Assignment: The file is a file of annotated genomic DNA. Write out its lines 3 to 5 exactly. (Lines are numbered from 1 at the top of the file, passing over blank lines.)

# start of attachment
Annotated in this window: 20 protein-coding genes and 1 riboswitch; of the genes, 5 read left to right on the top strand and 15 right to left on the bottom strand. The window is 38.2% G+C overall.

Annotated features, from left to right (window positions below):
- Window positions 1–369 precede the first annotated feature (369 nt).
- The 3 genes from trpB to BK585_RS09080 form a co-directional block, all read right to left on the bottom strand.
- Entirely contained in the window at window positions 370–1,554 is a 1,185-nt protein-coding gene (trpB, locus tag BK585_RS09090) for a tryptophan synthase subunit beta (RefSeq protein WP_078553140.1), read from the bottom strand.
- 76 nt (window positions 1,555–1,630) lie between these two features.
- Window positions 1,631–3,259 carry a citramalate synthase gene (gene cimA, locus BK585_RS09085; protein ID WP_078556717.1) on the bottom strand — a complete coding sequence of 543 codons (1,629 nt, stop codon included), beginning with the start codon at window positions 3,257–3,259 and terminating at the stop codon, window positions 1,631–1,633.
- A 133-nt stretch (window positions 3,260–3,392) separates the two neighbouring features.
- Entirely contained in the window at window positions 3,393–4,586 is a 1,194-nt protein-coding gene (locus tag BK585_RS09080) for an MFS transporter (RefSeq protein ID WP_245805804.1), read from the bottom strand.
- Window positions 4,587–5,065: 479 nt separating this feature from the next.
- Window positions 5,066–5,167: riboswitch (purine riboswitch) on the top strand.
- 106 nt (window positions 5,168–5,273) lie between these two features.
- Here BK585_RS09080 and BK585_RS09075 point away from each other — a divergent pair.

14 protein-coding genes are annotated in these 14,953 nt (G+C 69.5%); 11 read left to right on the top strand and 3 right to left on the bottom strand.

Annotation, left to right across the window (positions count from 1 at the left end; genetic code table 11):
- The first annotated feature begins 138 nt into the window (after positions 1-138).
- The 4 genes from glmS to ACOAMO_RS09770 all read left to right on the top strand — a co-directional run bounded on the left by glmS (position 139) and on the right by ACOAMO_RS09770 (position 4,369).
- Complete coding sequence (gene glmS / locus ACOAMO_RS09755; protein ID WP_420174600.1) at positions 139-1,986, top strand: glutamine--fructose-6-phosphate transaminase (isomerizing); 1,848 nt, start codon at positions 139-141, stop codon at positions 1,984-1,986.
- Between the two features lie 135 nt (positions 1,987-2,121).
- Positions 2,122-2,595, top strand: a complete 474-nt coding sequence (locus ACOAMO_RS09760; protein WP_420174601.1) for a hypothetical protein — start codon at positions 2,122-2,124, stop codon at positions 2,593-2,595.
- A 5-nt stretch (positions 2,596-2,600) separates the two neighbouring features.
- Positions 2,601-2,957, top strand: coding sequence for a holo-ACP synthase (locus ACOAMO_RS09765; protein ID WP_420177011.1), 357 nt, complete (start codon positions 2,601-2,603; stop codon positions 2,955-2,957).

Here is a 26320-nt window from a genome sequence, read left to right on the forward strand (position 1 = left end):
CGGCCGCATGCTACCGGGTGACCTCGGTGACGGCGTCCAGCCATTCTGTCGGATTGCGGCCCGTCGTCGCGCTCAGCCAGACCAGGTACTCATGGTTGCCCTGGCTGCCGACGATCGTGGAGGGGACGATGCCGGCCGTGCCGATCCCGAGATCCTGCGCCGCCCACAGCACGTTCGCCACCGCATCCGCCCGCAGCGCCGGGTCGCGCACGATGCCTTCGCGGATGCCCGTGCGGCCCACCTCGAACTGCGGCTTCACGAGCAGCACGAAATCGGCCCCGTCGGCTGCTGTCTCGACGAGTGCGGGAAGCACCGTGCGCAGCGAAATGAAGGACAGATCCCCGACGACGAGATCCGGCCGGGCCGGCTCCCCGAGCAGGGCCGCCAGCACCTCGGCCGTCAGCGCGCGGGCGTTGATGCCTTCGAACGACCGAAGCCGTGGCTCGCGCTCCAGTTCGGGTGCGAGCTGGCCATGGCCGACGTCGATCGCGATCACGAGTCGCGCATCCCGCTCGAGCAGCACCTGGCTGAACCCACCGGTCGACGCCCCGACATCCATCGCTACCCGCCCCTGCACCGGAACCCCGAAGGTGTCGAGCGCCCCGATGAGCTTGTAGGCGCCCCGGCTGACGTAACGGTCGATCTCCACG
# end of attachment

- Window positions 1–369 precede the first annotated feature (369 nt).
- The 3 genes from trpB to BK585_RS09080 form a co-directional block, all read right to left on the bottom strand.
- Entirely contained in the window at window positions 370–1,554 is a 1,185-nt protein-coding gene (trpB, locus tag BK585_RS09090) for a tryptophan synthase subunit beta (RefSeq protein WP_078553140.1), read from the bottom strand.